For the first time, four people who are all civilians with no aeronautic or space experience will fly to space on Wednesday night, September 15, billionaire Elon Musk’s space exploration company, SpaceX have announced
The commander of the flight, Jared Isaacman is the founder and billionaire CEO of Shift4 Payments and he will be joined in the flight by Hayley Arceneaux, and geoscientist Sian Proctor.
It’s the latest step in the commercialization of space and comes after Jeff Bezos and Sir Richard Branson launched space missions in recent months with their space companies.
By going into orbit, the crew of four will travel further into space than the recent space journey of Blue Origin which had Amazon founder and billionaire Jeff Bezos on board.
It has not been disclosed how much Isaacman paid to SpaceX for him and the crew to get sent into space.
The mission, dubbed Inspiration4, will help support Isaacman’s goal to raise $200 million to help cure children’s cancer. While in orbit, the crew will also conduct research “designed to advance human health on Earth and during future long-duration spaceflights,” according to SpaceX.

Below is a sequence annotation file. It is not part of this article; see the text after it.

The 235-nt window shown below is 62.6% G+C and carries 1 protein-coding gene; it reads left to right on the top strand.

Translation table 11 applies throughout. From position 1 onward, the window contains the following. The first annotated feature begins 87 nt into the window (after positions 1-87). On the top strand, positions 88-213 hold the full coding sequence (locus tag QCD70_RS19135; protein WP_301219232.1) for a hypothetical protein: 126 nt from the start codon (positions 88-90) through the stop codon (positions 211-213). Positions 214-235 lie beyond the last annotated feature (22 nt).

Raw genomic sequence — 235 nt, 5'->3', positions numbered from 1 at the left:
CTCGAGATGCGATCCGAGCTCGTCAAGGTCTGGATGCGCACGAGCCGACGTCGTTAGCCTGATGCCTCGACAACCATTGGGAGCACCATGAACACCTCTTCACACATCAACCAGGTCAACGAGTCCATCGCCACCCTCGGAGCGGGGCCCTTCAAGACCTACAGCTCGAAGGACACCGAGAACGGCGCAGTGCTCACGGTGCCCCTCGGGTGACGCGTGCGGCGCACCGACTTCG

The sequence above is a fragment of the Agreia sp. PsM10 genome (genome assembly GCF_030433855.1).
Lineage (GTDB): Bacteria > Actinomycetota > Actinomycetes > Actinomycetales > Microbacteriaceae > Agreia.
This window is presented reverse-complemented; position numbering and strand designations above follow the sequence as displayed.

The launch is set to take place from the Kennedy Space Center in Florida. The five hour launch window begins Wednesday evening. The astronauts will land off the coast of Florida approximately three days later.
SpaceX say the Inspiration4 crew has completed centrifuge training, simulations, observing other SpaceX launches, zero-gravity plane training, altitude training, classroom training and medical testing, since March in preparation for Wednesday’s flight.
“This focused preparation was essential in team development and being ready to execute their role as the first commercial crew to orbit the Earth,” the Inspiration4 website says.
SpaceX’s Dragon spacecraft largely functions on its own and doesn’t require much human input to operate, hence the decision of the company not to allow pilots or aeronautic engineers on board.
SpaceX was founded in 2002 by Elon Musk with the goal of reducing space transportation costs to enable the colonization of Mars